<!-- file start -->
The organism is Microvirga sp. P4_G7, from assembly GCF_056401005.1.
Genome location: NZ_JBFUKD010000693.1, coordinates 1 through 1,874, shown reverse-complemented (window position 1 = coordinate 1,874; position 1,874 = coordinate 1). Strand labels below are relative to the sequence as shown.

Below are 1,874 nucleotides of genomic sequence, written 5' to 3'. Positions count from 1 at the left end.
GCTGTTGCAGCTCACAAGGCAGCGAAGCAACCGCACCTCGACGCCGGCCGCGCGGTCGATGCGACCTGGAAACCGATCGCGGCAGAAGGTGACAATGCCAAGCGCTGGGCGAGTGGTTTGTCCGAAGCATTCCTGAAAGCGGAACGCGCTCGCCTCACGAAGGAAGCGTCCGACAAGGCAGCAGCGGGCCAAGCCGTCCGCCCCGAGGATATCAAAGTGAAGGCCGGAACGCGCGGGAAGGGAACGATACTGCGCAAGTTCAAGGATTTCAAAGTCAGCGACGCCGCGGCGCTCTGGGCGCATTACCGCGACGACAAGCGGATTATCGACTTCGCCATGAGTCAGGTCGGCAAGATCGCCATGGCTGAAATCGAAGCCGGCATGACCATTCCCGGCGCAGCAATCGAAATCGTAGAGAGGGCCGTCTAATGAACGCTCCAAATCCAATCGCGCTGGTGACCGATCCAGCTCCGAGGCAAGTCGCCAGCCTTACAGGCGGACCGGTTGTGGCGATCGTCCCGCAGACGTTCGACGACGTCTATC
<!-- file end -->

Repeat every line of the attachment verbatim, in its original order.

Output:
The organism is Microvirga sp. P4_G7, from assembly GCF_056401005.1.
Genome location: NZ_JBFUKD010000693.1, coordinates 1 through 1,874, shown reverse-complemented (window position 1 = coordinate 1,874; position 1,874 = coordinate 1). Strand labels below are relative to the sequence as shown.

Below are 1,874 nucleotides of genomic sequence, written 5' to 3'. Positions count from 1 at the left end.
GCTGTTGCAGCTCACAAGGCAGCGAAGCAACCGCACCTCGACGCCGGCCGCGCGGTCGATGCGACCTGGAAACCGATCGCGGCAGAAGGTGACAATGCCAAGCGCTGGGCGAGTGGTTTGTCCGAAGCATTCCTGAAAGCGGAACGCGCTCGCCTCACGAAGGAAGCGTCCGACAAGGCAGCAGCGGGCCAAGCCGTCCGCCCCGAGGATATCAAAGTGAAGGCCGGAACGCGCGGGAAGGGAACGATACTGCGCAAGTTCAAGGATTTCAAAGTCAGCGACGCCGCGGCGCTCTGGGCGCATTACCGCGACGACAAGCGGATTATCGACTTCGCCATGAGTCAGGTCGGCAAGATCGCCATGGCTGAAATCGAAGCCGGCATGACCATTCCCGGCGCAGCAATCGAAATCGTAGAGAGGGCCGTCTAATGAACGCTCCAAATCCAATCGCGCTGGTGACCGATCCAGCTCCGAGGCAAGTCGCCAGCCTTACAGGCGGACCGGTTGTGGCGATCGTCCCGCAGACGTTCGACGACGTCTATC